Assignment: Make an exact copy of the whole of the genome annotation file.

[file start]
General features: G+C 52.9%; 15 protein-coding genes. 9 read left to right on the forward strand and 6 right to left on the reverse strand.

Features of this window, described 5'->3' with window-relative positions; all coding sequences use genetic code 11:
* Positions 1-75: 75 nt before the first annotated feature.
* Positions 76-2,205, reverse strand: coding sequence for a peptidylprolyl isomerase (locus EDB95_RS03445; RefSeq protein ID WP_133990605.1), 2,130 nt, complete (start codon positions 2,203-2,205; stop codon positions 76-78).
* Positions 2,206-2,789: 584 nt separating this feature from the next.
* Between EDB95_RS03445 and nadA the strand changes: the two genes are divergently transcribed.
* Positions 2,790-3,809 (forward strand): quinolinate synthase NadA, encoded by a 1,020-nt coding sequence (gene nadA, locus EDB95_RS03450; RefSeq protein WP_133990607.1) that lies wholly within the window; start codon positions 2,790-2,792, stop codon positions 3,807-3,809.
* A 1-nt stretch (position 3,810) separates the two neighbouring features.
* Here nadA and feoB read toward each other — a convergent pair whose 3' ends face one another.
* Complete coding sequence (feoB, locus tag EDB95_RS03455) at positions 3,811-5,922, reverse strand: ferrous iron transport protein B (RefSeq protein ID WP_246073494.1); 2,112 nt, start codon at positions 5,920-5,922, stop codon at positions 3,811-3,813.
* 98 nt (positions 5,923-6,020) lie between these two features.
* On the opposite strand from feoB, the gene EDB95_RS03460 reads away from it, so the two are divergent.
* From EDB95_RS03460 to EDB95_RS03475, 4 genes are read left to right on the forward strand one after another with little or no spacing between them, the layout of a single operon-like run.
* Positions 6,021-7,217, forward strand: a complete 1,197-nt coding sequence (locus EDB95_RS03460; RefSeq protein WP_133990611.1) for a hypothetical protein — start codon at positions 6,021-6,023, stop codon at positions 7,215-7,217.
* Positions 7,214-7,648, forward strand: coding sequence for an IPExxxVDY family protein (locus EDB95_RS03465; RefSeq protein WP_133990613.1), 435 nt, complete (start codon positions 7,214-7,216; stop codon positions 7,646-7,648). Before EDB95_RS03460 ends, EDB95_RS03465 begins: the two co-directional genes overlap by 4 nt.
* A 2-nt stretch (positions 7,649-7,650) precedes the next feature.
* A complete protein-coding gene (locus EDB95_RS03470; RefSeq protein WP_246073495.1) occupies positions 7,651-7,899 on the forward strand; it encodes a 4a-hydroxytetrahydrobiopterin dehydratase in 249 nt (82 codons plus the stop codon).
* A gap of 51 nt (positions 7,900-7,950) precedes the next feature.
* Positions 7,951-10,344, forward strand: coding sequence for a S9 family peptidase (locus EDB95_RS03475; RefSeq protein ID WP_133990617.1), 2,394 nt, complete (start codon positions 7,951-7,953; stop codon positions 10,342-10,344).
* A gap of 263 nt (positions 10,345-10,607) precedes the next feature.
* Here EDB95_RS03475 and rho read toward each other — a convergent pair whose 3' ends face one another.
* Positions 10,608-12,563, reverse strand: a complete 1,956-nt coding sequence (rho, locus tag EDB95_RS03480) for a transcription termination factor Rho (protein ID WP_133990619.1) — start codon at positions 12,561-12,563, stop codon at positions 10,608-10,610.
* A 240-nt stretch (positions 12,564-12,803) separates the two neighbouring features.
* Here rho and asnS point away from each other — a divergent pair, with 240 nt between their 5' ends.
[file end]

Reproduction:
General features: G+C 52.9%; 15 protein-coding genes. 9 read left to right on the forward strand and 6 right to left on the reverse strand.

Features of this window, described 5'->3' with window-relative positions; all coding sequences use genetic code 11:
* Positions 1-75: 75 nt before the first annotated feature.
* Positions 76-2,205, reverse strand: coding sequence for a peptidylprolyl isomerase (locus EDB95_RS03445; RefSeq protein ID WP_133990605.1), 2,130 nt, complete (start codon positions 2,203-2,205; stop codon positions 76-78).
* Positions 2,206-2,789: 584 nt separating this feature from the next.
* Between EDB95_RS03445 and nadA the strand changes: the two genes are divergently transcribed.
* Positions 2,790-3,809 (forward strand): quinolinate synthase NadA, encoded by a 1,020-nt coding sequence (gene nadA, locus EDB95_RS03450; RefSeq protein WP_133990607.1) that lies wholly within the window; start codon positions 2,790-2,792, stop codon positions 3,807-3,809.
* A 1-nt stretch (position 3,810) separates the two neighbouring features.
* Here nadA and feoB read toward each other — a convergent pair whose 3' ends face one another.
* Complete coding sequence (feoB, locus tag EDB95_RS03455) at positions 3,811-5,922, reverse strand: ferrous iron transport protein B (RefSeq protein ID WP_246073494.1); 2,112 nt, start codon at positions 5,920-5,922, stop codon at positions 3,811-3,813.
* 98 nt (positions 5,923-6,020) lie between these two features.
* On the opposite strand from feoB, the gene EDB95_RS03460 reads away from it, so the two are divergent.
* From EDB95_RS03460 to EDB95_RS03475, 4 genes are read left to right on the forward strand one after another with little or no spacing between them, the layout of a single operon-like run.
* Positions 6,021-7,217, forward strand: a complete 1,197-nt coding sequence (locus EDB95_RS03460; RefSeq protein WP_133990611.1) for a hypothetical protein — start codon at positions 6,021-6,023, stop codon at positions 7,215-7,217.
* Positions 7,214-7,648, forward strand: coding sequence for an IPExxxVDY family protein (locus EDB95_RS03465; RefSeq protein WP_133990613.1), 435 nt, complete (start codon positions 7,214-7,216; stop codon positions 7,646-7,648). Before EDB95_RS03460 ends, EDB95_RS03465 begins: the two co-directional genes overlap by 4 nt.
* A 2-nt stretch (positions 7,649-7,650) precedes the next feature.
* A complete protein-coding gene (locus EDB95_RS03470; RefSeq protein WP_246073495.1) occupies positions 7,651-7,899 on the forward strand; it encodes a 4a-hydroxytetrahydrobiopterin dehydratase in 249 nt (82 codons plus the stop codon).
* A gap of 51 nt (positions 7,900-7,950) precedes the next feature.
* Positions 7,951-10,344, forward strand: coding sequence for a S9 family peptidase (locus EDB95_RS03475; RefSeq protein ID WP_133990617.1), 2,394 nt, complete (start codon positions 7,951-7,953; stop codon positions 10,342-10,344).
* A gap of 263 nt (positions 10,345-10,607) precedes the next feature.
* Here EDB95_RS03475 and rho read toward each other — a convergent pair whose 3' ends face one another.
* Positions 10,608-12,563, reverse strand: a complete 1,956-nt coding sequence (rho, locus tag EDB95_RS03480) for a transcription termination factor Rho (protein ID WP_133990619.1) — start codon at positions 12,561-12,563, stop codon at positions 10,608-10,610.
* A 240-nt stretch (positions 12,564-12,803) separates the two neighbouring features.
* Here rho and asnS point away from each other — a divergent pair, with 240 nt between their 5' ends.